The Incognito Network: Ponzi or Economically Sustainable Blockchain?

The title of my post is intentionally provocative.

In this thread we discuss the fact that the incognito network’s economics are barely adequate for node owners to earn from transaction fees: Tokenomics of PRV (according to raz)

Based on the calculations @raz made, we’d need to increase fees exponentially to make it worthwhile for node owners, whose earnings from prv mining are uneven on a monthly basis.

The current approach relies on the price of the token increasing (due to low supply and staking lockups) which gives the impression that the economic model is based on the greater fool theory rather than sound policy that rewards node owners for greater network activity.

At current transaction fees billions of transactions might be required to even make a difference to node owners.

The price of prv won’t appreciate forever.

What happens when the market dumps? Is there any reason for node owners to continue staking when their earnings are so small?

Right now prv seems based on ponzi economics rather than fundamentals.

This needs to change ASAP.

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Thank you @davoice321 for continuing the dialog.

As a short summary:

  • Currently we need trillions of transactions / month to sustain the network after PRV minting stopped.
  • Some of us feel the current utilities of PRV is not enough to support it in the long-run.
  • I proposed a +20,000,000% increase in transaction fees limited to shielded coins and PRV only, which would generate $50 / month already.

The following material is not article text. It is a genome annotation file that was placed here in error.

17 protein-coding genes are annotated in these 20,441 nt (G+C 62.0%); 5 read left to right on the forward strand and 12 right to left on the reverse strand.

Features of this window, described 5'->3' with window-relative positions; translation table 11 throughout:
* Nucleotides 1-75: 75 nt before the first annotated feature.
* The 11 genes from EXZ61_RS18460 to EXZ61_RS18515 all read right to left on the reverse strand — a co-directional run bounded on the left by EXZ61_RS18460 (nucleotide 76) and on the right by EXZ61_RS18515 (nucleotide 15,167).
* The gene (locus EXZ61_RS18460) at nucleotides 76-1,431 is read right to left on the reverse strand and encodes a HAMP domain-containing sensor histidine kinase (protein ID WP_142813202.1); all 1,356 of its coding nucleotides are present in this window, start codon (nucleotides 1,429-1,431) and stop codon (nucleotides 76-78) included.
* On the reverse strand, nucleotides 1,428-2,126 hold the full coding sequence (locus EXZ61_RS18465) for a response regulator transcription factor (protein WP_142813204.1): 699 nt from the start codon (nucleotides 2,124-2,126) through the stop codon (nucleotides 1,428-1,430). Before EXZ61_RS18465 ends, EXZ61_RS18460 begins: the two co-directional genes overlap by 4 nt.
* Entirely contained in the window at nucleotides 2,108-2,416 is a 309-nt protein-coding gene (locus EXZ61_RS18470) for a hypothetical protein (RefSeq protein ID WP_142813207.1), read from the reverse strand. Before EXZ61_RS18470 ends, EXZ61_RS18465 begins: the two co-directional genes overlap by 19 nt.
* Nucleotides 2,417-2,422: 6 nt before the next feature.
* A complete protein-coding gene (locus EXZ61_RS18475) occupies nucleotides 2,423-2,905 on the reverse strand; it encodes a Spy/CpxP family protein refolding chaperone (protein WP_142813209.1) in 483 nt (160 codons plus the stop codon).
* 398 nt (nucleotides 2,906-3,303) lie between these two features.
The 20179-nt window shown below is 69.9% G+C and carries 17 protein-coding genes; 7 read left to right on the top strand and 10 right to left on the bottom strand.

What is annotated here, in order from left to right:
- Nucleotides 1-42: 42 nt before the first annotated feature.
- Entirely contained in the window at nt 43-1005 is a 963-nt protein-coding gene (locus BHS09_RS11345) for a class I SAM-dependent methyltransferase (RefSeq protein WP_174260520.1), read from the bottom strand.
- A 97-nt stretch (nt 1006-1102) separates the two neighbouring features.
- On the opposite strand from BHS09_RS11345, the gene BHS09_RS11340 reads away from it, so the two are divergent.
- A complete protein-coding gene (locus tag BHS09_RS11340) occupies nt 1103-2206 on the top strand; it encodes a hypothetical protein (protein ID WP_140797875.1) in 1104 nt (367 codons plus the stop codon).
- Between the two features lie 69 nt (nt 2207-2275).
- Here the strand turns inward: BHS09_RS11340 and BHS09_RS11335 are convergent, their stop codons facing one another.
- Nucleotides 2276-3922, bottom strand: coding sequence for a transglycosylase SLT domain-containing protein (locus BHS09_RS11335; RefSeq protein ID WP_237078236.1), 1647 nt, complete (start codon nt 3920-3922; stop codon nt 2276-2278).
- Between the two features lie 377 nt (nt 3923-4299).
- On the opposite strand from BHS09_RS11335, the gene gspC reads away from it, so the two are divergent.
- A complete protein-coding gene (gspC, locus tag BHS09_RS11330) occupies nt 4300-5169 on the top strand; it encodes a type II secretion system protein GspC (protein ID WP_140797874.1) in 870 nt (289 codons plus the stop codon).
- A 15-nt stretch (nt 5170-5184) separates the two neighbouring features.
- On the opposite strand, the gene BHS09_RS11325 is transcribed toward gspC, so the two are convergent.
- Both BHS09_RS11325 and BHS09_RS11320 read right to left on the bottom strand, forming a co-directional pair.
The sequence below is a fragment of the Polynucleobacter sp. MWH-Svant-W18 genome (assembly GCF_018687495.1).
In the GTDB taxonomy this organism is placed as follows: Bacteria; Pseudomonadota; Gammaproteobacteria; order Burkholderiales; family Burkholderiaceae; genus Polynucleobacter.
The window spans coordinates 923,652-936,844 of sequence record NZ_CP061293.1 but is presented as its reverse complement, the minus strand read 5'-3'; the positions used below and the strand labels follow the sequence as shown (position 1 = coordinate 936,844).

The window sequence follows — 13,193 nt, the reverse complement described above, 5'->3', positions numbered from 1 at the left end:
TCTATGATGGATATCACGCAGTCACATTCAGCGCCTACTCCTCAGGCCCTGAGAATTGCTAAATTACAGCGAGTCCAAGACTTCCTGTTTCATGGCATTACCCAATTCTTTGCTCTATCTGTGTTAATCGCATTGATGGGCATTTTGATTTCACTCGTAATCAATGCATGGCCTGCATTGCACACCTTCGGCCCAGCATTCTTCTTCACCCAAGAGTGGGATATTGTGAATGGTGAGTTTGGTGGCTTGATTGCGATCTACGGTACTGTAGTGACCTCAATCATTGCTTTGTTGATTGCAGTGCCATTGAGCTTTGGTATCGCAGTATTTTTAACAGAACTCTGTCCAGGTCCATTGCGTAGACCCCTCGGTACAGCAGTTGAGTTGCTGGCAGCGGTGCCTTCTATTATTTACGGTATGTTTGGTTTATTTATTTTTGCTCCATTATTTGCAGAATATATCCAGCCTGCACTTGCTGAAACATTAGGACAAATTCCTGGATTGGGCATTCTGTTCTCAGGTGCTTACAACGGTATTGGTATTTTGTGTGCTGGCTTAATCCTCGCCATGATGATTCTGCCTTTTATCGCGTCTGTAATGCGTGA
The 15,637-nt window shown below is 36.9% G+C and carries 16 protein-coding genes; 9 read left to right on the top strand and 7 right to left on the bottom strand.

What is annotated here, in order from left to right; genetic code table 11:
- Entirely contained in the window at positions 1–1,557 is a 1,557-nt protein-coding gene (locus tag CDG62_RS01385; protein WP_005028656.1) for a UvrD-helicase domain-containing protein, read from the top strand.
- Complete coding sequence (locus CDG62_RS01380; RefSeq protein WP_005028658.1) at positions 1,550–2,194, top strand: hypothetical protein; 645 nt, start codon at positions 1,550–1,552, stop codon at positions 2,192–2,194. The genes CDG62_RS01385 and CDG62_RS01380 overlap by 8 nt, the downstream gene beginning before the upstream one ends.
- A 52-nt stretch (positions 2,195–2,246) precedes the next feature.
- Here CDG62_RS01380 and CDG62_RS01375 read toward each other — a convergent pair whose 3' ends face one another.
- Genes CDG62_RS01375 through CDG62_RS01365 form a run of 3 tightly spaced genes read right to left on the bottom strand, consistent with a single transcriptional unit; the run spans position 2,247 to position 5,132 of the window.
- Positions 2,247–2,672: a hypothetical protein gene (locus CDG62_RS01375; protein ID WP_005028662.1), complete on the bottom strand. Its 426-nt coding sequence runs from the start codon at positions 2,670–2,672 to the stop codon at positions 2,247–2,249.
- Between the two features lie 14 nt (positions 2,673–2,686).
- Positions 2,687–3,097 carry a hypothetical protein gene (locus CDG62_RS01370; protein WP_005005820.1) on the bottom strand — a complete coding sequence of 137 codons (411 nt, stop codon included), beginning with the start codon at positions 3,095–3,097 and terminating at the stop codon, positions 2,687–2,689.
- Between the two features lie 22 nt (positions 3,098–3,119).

• I proposed a very limited burning mechanism.
  • I proposed a new utility: Voting by nodes (1 vote = 1 vote) on the future DAO proposals.
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Hey @davoice321, couple things to add :slight_smile:

  1. I think you choose a wrong directory for such topic. This one is for technical document and researches.

  2. Please take a look at this discussion PRV token information & economics (tokenomic) I think your questions are duplicated there.

  3. I would love to debate/discuss with you on this topic if you are in material regarding tokenomics of existed protocols, especially zero fee based as IOTA.

Thanks @andrey, I created another thread on the same topic, with a title guaranteed to attract attention to make sure this thread gets the attention of the community and developers.

So, I’d like to keep the conversation going here.

I’ll respond to your question in a bit.

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Thanks!
As I said I would love to discuss and find more ideas to improvements of the tokenomic to build one of the strongest tokenomics.

For example why the project with low transaction fee is a ponzi and why project with zero transaction fee is not ?


Regarding @raz ideas I also commented, personally I like his ideas. It came from another angle of view and helps to look wider.

His approach makes total sense for me, he came with a list of potential improvements and it would be awesome to build some math modeling to test it out.

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So, let’s talk about transaction fees and why blockchains have them in a systematic fashion.

There are three questions to ask about transaction fees:

  1. Are fees necessary at a protocol level?

  2. What behaviors do fees encourage/discourage?

  3. Do fees encourage long-term success or not?

Let’s answer those questions related to IOTA.

1. Are fees necessary with IOTA?

This may have changed, but the basic premise of IOTA is that people using the network act as miners: " Each transaction coming in must first verify two other transactions on the ledger." This means that rather than just using the network, IOTA users are also helping to mine transactions, performing work on the blockchain in exchange for access.